Senate races

First Rubio aftershock: Jolly ends Senate campaign, seeks reelection to House

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Rep. David Jolly (R-Fla.) is ending his campaign for the Senate amid growing certainty that the incumbent, Marco Rubio, will reverse course and run for reelection.

Jolly is expected to make a formal announcement later on Friday.

On Friday morning, he said on CNN that Rubio is “saying he’s getting in” the Senate race. 

Jolly said earlier this week he didn’t want to be subjected “to the whims” of Rubio’s final decision. 

“I think ultimately he decides to get in. Clearly the orchestration by Republican leadership on the other side of the aisle has shown their hand as well, and I think ultimately he accepts their recruiting effort to get back in,” Jolly said.

Jolly was recently ripped by the National Republican Campaign Committee (NRCC) for claiming they told him to raise the equivalent of $18,000 per day to win reelection. 

The NRCC denied those claims, calling it an attention-seeking stunt to boost his “lagging” Senate campaign, noting it spent more than $2 million to help Jolly in his first race for the House two years ago. 

Jolly’s comments appeared in a hidden camera report aired by “60 Minutes” in April.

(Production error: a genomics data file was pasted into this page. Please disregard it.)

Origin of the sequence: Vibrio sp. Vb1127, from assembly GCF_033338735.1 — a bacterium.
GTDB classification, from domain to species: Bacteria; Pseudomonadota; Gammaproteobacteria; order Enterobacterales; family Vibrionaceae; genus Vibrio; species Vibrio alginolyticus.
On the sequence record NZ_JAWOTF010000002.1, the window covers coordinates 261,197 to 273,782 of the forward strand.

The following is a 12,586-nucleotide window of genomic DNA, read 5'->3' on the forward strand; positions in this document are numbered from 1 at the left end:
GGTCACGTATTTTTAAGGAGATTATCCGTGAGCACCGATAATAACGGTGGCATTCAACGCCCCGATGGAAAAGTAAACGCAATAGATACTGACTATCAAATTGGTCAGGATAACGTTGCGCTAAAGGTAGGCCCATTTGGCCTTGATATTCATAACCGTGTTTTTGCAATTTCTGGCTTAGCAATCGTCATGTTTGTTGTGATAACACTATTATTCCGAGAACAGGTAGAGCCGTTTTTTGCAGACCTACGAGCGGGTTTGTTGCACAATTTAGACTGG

Former St. Petersburg Mayor Rick Baker told the Tampa Bay Times on Friday that Jolly would end his Senate bid.

“David Jolly’s passion is to serve the people of Pinellas,” Baker said, referring to the district Jolly currently represents.

Last year Jolly announced he would run for Rubio’s Senate seat after Rubio said he would run for president instead of seeking reelection.

But following a mass shooting in Orlando last weekend, Rubio said he would reconsider. GOP leaders have also privately and publicly urged Rubio to run.

He has until June 24, the filing deadline to enter the race, to make a decision. 

Jolly’s exit still leaves four Republicans vying for the seat. Florida Lt. Gov. Carlos Lopez-Cantera, Rep. Ron DeSantis (R-Fla.), businessman Todd Wilcox and real estate developer Carlos Beruff have declared their candidacies. 

Lopez-Cantera, however, has said he is willing to step aside if Rubio decides to run for reelection. 

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